Loss and devastation were recurring themes during the Covid-19 pandemic.
Many South Africans suffered devastating family losses that were made worse by the fact that their mourning was restricted by measures put in place to curb the spread of Covid-19.
The nation also shared in collective grief when beloved and prominent figures died.
Here are seven deaths that South Africans mourned:
Gee Six Five: Although her time on stage was short lived, Nkosingiphile Olpha Selepa showed South Africans that it is never too late to go out and live your dream. The 65-year-old PhD student gave South Africa Obani Labantu, her only song release which charted across the country and inspired hashtags and memes. She died on 9 December after giving the country her first and only television performance. It was reported that she died after she tested positive for Covid-19.
Mary Twala: The film and television icon died in hospital on 4 July at the age of 80. She proved that true icons never die because shortly after her death, she was featured in a body of work of one of the world's biggest musical icons Beyonce that was titled Black is King. In the loose adaptation of The Lion King, Twala played the role of Rafiki. Mary's son, media personality Somizi Mhlongo, took to social media to share how proud he was of his mother shortly after the visual album was released. Her swan song performance, fittingly titled This is not a burial, it's a Resurrection, is Lesotho's first ever Oscar entry.
Zindzi Mandela: South Africa's ambassador to Denmark and the youngest daughter of struggle heroes, Nelson Mandela and Winnie Madikizela-Mandela, died on 13 July at the age of 59. Following her death, her family revealed that she had tested positive for Covid-19. Zindzi Mandela will forever be remembered for the time in Soweto in 1985 when she read out her father's rejection letter of then president PW Botha's offer of release on the condition that he renounce violence.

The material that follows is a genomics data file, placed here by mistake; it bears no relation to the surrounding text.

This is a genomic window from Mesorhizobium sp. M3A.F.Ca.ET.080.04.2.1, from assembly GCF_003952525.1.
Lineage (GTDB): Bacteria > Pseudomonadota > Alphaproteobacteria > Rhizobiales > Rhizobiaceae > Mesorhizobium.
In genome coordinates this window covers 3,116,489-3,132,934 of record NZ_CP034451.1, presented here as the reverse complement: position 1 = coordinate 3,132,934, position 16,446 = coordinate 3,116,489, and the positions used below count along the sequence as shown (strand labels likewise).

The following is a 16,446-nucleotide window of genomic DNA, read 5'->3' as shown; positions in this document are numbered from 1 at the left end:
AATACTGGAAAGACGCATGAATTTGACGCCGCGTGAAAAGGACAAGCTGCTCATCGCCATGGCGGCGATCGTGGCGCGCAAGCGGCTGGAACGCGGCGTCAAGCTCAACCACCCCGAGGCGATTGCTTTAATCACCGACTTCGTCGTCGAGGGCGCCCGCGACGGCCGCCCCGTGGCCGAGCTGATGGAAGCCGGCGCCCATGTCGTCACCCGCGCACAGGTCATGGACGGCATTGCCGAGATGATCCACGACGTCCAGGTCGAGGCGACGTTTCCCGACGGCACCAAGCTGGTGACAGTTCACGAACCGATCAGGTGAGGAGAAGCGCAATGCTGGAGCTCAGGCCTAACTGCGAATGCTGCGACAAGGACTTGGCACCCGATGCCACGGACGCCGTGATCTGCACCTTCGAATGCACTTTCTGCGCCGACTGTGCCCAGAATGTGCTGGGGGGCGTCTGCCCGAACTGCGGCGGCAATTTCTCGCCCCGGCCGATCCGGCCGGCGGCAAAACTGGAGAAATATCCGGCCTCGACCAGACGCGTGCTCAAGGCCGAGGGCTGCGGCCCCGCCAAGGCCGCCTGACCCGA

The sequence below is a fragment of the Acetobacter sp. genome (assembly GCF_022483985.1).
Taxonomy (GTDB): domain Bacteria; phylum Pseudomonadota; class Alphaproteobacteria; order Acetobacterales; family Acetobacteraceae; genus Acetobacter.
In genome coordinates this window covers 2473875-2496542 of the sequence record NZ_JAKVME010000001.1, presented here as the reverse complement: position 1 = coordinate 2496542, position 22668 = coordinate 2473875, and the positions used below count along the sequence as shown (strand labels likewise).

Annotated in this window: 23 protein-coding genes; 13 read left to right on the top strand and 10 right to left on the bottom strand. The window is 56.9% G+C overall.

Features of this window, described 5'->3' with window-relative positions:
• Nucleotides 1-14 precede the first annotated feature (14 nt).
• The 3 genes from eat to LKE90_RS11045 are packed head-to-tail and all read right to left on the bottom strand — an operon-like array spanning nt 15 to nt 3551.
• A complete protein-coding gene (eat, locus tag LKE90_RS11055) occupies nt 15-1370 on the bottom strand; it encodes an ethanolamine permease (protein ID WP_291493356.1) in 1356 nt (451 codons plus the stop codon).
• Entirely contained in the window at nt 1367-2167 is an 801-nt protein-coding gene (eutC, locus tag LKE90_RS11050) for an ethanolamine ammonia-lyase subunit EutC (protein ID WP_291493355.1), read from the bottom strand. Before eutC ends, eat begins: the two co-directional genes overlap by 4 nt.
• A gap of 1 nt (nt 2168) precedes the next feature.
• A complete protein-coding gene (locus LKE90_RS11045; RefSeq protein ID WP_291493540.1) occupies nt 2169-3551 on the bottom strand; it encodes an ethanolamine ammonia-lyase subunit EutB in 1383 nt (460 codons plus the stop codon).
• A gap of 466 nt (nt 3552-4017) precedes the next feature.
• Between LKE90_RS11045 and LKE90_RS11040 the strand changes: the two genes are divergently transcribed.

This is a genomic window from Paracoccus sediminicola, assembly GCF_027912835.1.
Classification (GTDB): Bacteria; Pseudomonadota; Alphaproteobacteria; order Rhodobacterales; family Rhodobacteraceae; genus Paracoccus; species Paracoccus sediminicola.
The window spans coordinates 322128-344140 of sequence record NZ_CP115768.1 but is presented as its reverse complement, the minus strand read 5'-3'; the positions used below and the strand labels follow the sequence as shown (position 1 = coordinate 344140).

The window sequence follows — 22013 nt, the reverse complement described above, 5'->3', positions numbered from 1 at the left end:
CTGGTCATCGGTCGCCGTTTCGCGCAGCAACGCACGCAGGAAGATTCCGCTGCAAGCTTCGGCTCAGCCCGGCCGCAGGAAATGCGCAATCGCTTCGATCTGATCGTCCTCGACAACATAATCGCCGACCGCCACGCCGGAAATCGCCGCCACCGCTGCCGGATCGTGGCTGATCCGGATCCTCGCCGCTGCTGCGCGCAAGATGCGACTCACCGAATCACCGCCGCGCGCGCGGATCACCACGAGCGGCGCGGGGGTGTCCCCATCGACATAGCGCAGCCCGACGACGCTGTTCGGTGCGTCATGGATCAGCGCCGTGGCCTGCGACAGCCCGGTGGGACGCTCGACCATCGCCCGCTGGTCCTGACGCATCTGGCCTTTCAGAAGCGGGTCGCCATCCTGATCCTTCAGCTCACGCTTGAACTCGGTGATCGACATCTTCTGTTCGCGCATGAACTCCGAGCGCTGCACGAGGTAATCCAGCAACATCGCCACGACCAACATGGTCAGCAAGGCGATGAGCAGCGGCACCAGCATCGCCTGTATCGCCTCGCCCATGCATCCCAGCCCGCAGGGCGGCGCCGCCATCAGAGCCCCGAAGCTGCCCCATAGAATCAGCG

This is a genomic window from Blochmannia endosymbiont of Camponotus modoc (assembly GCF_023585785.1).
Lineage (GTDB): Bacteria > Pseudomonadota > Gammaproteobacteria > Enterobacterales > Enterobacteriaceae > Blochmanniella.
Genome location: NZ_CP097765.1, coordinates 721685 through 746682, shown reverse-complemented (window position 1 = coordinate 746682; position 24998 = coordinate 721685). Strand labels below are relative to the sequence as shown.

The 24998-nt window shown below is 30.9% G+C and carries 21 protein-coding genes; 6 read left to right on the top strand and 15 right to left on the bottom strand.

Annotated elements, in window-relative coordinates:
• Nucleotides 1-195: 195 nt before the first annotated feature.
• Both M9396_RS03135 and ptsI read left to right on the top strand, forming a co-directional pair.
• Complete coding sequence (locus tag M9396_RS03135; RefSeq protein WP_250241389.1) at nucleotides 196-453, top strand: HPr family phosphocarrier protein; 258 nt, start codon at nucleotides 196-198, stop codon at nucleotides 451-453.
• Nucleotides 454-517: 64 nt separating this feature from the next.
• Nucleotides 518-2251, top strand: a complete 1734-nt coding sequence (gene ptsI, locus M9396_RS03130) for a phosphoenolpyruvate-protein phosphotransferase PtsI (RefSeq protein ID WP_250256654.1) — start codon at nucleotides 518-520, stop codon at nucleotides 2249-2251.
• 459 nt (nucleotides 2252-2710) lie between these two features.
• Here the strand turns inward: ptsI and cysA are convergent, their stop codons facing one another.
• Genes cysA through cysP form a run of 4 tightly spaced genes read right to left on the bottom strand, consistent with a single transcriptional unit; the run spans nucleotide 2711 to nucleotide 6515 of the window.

George Bizos: The anti-apartheid human rights lawyer died of natural causes at the age of 92 on 9 September. The phrase "if needs be" is synonymous with Bizos' legacy. He suggested that Mandela add it to his speech during the Rivonia trial address in which he said the liberation movement was a cause he was willing to die for. Bizos represented Mandela in both the treason and Rivonia trials. Bizos was hailed for his role in the fight against the apartheid government and his vested interest in the liberation of the oppressed.
Mshoza: One of the pioneers of Kwaito in South Africa, Nomasonto "Mshoza" Maswanganyi, died after complications from diabetes on 19 November at the age of 37. Although not very prominent on the music charts in her later years, the queen of Kwaito was described as someone who was very supportive of female artists in the music industry. Her death brought together icons in the South Music industry who paid their last respects.
Bob Mabena: The radio and television personality whose career spanned three decades died after a suspected cardiac attack at the age of 51 on 10 August. His death shocked many who had grown up hearing his distinct voice on the airwaves in their households. There were tributes for him from the country's major political figures, colleagues in the media and entertainment space, and other South Africans.
Kimi Makwetu: The outgoing Auditor-General (AG) died at the age of 54 on 11 November after a lengthy battle with lung cancer. He was praised by the financial community and politicians alike for seeing more than just numbers and creating a culture of accountability. Before his death, he was knee deep in his work, finalising reports, including a comprehensive report into Covid-19 corruption, in anticipation of his last day in office on 30 November. He famously championed the Public Audit Amendment Act which gave him as the AG the power to refer irregularities for further investigation and to launch a process to recover lost funds. The law was adopted in 2018 and was described as a means which transformed the office of the AG from a chihuahua into a pit bull.